His opinion carried weight in other ways too. He wrote the president of the Baltimore and Ohio that he couldn't photograph Mount Clare Station properly until the railroad moved several poles. This was done even though it cost a considerable sum.

Some years before that a statewide organization, after much consideration, picked Brice House as the loveliest house in Maryland. Bodine was asked to photograph it in connection with the forthcoming announcement. He agreed with the selection but said he couldn't photograph the house properly because of the angles involved. The committee reconvened and picked a house that Bodine could portray in all its glories, Whitehall.

His pictorial art was a result of unique talent, hard work and darkroom magic. He was an artist in the full sense of the word. A book could be written about his photography but the essence probably was his astounding knowledge of light and how he controlled it to communicate beauty and mood.

Above all he was a painstaking worker.

When an editor suggested a picture of the Maryland Historical Society building in December, Bodine replied that he would wait until late April when the sun was on the right axis for the shot he wanted. In April, without a reminder, he called the late James Foster, then the director of the society, to make arrangements. He wanted “no parking” signs posted the night before so there would be no cars to mar the view. He wanted the doors of the society opened and the flags hung from the third-floor staffs. Since the picture was to be made about 5 a.m. - long before a building custodian would be out of bed-he had the director himself come down, open the doors and hang the flags.

His favorite camera was a 5 by 7 Linhof which he used with an old-fashioned black cloth. His favorite piece of equipment was a compass which would enable him to figure out when he would have the right light when he was in a strange location.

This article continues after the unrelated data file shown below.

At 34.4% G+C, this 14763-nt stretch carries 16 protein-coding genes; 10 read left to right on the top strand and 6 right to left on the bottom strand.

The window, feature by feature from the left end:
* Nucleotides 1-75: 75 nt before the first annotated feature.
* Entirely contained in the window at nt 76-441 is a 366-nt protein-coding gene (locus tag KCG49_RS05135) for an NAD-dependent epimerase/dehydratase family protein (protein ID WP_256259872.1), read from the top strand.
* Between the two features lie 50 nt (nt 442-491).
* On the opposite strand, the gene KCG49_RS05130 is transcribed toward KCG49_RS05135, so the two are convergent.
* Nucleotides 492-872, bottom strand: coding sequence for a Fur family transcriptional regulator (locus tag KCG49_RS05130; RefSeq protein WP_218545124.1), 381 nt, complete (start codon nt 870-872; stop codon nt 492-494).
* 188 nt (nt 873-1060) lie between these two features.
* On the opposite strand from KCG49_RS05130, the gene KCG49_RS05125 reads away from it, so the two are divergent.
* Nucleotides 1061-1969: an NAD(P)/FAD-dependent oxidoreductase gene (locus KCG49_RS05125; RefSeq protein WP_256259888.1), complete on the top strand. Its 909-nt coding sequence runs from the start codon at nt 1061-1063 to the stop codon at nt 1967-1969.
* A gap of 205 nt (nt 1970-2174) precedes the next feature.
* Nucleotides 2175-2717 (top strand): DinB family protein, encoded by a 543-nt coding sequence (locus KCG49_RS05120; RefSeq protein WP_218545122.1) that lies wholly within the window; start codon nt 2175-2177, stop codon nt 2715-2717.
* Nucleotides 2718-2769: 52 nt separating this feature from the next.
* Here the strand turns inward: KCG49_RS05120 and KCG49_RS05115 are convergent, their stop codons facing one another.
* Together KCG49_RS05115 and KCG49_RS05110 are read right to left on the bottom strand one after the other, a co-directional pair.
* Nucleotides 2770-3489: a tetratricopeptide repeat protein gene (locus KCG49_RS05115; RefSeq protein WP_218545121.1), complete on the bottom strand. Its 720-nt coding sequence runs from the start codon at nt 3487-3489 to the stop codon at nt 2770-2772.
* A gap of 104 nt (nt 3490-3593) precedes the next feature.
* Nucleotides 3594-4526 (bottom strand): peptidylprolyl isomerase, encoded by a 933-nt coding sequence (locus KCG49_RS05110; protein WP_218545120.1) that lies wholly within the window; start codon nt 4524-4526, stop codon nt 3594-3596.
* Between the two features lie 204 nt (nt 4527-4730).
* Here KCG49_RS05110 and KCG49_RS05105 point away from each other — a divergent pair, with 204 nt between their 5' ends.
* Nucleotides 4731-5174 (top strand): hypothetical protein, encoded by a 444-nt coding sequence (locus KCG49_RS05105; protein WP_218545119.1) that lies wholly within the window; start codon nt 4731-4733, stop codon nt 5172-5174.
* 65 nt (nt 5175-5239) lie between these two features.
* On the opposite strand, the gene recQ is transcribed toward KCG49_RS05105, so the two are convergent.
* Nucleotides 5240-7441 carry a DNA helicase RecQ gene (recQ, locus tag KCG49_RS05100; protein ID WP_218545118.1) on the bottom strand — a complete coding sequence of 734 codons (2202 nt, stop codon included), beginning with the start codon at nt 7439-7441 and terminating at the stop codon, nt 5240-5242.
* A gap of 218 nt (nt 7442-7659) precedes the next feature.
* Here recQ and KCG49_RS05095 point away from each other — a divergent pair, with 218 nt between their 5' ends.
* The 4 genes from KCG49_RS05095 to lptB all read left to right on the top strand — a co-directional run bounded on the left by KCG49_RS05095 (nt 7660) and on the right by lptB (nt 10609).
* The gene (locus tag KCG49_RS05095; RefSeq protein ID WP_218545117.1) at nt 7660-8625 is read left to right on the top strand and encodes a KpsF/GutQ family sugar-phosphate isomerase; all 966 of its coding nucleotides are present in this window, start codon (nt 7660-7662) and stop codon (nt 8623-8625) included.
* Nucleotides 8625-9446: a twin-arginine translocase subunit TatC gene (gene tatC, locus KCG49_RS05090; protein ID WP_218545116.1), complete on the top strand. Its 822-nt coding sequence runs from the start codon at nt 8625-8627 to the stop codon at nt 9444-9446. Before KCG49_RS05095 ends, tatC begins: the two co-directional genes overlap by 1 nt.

Much of the Bodine magic was accomplished in the darkroom. He seldom if ever talked about what he did there, even to the other magazine photographers. Through the use of the usual chemicals, but in proportions he had worked out rather than those recommended by the manufacturer, he got his unique subtle tones and effects.

He was adept at double printing. Many of his beautiful landscapes and seascapes contained clouds that were made at other times and places. He had a bulging file of cloud formations, many of them shot in Maine. Only the sharpest observers ever detected the dubbing. On one memorable occasion he was caught using cumulus clouds to fill the sky while cirrus clouds were reflected in the Potomac River.

Though his work was famous for its subtleties he never saw non-photographic matters other than in black or white, with no gradations. His solutions, no matter the problem, were simple, and usually drastic.

Whenever he would get trapped on the Ritchie highway by the long light at Glen Burnie he would launch into a typical tirade. “They ought to take the guy who set the timing pattern for that light,” he would roar, “and tie him down to the road with chains and let tractor trailers run over him for 48 hours.”